NEW YORK, June 20, 2019 (Newswire.com) - One of the best-kept secrets in the history of film is the fact that The City College of New York (CCNY) is the birthplace of the first documentary film school in the United States. As early as 1934, student members of the aptly named Film and Sprockets Society were rolling out motion pictures at CCNY. However, it was in 1941, with the arrival of pioneering Dadaist and filmmaker Hans Richter that the Institute of Film Techniques, CCNY’s first formal filmmaking program founded by Irving Jacoby, became a film school. Honoring Richter’s legacy, City College is proud to present the world premiere of Cinema and Sanctuary, a documentary by independent filmmaker and media educator Dave Davidson on Thursday, June 20, 7 p.m. at Walter Reade Theater (Film at Lincoln Center 165 W 65th Street, NYC).
Cinema and Sanctuary traces the tumultuous 25-year history of The Institute of Film Techniques at CCNY, much of the time under the unlikely, yet inspired, leadership of the Dadaist, radical thinker and pioneering experimental filmmaker Hans Richter. Forced out of Europe in 1940 by the Nazis, the German-born Richter was a major force in redefining art and film in the 20th century.
Richter's influence over generations of American filmmakers was immense. He opened their eyes to documentary, experimental and European films, the likes of which working-class students from New York City had never seen. Under his charismatic leadership, thousands of aspiring filmmakers passed through the doors of the CCNY Film Institute, from Academy Award winners such as Stanley Kubrick, editor Alan Heim (All that Jazz), cinematographer Nestor Almendros (Days of Heaven) and Woody Allen to groundbreaking experimenters like Jonas Mekas and Shirley Clarke. For this astonishingly diverse range of students, Hans Richter was a prophet of modernism and City College was his pulpit.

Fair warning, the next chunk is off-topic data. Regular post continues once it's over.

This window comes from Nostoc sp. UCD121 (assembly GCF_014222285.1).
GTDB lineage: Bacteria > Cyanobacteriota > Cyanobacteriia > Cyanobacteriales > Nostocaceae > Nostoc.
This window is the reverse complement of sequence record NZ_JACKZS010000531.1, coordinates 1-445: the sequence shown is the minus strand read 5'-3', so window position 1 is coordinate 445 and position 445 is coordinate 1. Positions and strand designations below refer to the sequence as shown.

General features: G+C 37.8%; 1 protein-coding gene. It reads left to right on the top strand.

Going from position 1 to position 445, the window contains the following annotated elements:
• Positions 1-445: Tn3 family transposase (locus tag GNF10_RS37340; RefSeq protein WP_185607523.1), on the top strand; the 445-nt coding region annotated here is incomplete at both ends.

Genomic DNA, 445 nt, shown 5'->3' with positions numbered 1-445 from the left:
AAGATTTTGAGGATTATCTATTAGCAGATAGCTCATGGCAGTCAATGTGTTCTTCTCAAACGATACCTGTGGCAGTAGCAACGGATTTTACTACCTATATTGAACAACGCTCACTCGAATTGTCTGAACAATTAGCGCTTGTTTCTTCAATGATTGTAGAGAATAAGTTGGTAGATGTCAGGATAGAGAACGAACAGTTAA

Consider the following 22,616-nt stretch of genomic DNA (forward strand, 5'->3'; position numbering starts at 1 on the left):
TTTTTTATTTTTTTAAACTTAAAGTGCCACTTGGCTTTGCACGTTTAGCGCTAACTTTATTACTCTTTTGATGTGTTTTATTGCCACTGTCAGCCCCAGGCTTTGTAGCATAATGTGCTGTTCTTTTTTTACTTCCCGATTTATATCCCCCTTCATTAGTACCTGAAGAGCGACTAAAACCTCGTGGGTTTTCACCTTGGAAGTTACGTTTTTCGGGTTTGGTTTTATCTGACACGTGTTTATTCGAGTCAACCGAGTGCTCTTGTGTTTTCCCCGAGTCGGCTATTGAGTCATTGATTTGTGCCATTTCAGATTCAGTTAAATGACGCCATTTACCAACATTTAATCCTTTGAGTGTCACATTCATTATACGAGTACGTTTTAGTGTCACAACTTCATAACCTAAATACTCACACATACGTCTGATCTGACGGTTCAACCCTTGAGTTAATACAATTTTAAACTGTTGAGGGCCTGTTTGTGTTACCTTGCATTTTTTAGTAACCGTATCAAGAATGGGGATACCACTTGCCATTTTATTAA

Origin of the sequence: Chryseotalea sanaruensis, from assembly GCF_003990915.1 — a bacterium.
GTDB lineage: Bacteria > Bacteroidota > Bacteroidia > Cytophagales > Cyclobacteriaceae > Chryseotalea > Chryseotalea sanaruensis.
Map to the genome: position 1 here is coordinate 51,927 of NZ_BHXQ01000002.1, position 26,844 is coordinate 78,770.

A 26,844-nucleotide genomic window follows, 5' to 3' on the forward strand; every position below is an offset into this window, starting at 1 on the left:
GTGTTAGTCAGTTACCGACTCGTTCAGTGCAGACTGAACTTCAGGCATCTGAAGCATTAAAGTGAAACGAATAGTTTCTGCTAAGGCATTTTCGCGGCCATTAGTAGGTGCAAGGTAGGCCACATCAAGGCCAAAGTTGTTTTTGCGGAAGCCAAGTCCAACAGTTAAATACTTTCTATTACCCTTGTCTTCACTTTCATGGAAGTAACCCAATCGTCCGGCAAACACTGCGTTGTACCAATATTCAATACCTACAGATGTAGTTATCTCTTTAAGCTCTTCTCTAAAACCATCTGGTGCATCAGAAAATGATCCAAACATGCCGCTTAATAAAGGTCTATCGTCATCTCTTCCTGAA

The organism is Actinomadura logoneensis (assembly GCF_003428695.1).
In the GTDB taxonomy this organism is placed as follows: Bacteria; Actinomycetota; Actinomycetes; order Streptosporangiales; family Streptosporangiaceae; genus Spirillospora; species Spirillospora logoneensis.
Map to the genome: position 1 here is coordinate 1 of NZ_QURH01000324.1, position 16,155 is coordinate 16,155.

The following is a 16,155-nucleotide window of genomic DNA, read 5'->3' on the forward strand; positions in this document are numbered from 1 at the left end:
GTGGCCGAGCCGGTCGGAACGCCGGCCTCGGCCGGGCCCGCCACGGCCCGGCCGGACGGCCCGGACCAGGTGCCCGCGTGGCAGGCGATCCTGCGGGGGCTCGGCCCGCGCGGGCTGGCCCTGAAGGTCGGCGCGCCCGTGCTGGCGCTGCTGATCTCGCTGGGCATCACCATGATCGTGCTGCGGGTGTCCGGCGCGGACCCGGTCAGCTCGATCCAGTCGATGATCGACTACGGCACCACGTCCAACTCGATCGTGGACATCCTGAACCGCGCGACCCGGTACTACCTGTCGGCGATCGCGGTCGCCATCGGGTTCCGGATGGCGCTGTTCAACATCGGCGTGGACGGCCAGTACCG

City College President Vincent Boudreau hailed the school’s Year of Film declaration. “We're delighted to commemorate CCNY's sometimes forgotten legacy in film. Founded in the spirit of anti-fascist activism during World War II, the study and production of film at CCNY have consistently allowed CCNY students to frame visions of the world that are imbued with a critical social conscience,” he said. “We hope that anyone interested in the history of New York film will join us for this extraordinary review of CCNY’s role in it.”
For interviews with director Dave Davidson and faculty members of CCNY’s MFA Program, please contact Diana Vargas / America Stevens at email@example.com / 917.658.7735.